If you’re talking about wine, the answer is yes.
Pick up a copy of the National Enquirer (only to read in the grocery checkout line, of course) and you get your fill of “body” talk: body image, body contouring, body shape, body issues. It’s enough to drive a girl to drink. Come to think of it, let’s turn that discussion of “body” to wine.
Much ado is made about a wine’s body. It’s not a comment about the wine’s quality – rather a description of its style. Body is the perception of fullness or texture in your mouth due primarily to the wine’s alcohol. The more potent the wine, the more full-bodied it will be. A full-bodied wine doesn’t actually weigh any more than a light-bodied one, but it feels heavier in your mouth. At the other end of the spectrum, a wine that lacks sufficient body is described as watery or thin. (Don’t get us started on all the chatter about “thin.”)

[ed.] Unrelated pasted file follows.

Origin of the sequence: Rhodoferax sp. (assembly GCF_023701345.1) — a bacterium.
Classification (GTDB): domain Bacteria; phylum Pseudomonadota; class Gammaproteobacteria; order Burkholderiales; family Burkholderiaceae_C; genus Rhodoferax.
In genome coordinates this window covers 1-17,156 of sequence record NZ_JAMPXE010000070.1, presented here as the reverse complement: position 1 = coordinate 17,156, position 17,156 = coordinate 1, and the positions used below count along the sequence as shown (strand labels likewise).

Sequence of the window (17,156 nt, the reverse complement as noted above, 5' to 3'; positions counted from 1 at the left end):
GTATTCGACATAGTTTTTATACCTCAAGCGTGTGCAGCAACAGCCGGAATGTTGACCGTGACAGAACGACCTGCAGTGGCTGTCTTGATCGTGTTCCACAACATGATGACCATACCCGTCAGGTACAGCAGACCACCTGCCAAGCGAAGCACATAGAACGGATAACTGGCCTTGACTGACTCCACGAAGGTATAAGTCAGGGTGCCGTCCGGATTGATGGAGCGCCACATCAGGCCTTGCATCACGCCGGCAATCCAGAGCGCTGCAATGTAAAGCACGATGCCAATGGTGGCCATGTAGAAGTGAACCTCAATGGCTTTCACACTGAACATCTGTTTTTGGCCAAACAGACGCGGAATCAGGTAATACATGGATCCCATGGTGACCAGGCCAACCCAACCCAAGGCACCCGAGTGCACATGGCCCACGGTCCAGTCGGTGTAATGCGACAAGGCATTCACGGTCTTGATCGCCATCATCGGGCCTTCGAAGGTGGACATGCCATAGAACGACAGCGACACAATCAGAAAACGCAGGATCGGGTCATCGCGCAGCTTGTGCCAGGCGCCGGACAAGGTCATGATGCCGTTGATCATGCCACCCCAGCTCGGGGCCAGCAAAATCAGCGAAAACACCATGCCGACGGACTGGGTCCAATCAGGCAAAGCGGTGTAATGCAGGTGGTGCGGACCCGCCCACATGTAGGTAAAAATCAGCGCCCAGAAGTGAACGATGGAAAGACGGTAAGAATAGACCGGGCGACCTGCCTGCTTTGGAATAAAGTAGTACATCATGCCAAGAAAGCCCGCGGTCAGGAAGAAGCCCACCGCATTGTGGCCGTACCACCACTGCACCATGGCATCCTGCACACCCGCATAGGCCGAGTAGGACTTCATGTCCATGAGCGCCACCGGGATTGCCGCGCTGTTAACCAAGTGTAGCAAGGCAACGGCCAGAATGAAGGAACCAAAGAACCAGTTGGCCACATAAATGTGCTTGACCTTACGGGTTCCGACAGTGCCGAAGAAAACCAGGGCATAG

You might have a personal preference about a wine’s body. Do you gravitate to a light bodied Pinot Grigio that you can easily quaff at a summer picnic? Or do you favor the seriousness of a full-bodied Cabernet Sauvignon that you can savor over an entire evening?
While a wine’s body is influenced by the grape it’s made from, the winemaker has ultimate control. For example, she can take a Chardonnay grape that might produce a lighter-bodied wine and, by aging it in oak or increasing the alcohol content through fermentation, produce a fuller-bodied wine.
If you’d like to choose a wine according to its body style, we thought we’d share our list of less common varietals that you can take with you when you head to your favorite wine store.
|My Body Type
|Try These Wines
|White: Albariño, Muscadet, Orvieto, Soave, Vinho Verde
Red: Beaujolais, Dolcetto, Gamay, Grenache, Valpolicella
|White: Chenin Blanc, Pouilly-Fumé, Sancerre, Verdejo
Red: Barbera, Carménère, Malbec, Merlot, Sangiovese, Tempranillo
|White: Marsanne, Roussanne, Semillon, Torrontés, Viognier
Red: Amarone, Barolo, Mourvèdre, Nebbiolo, Petit Sirah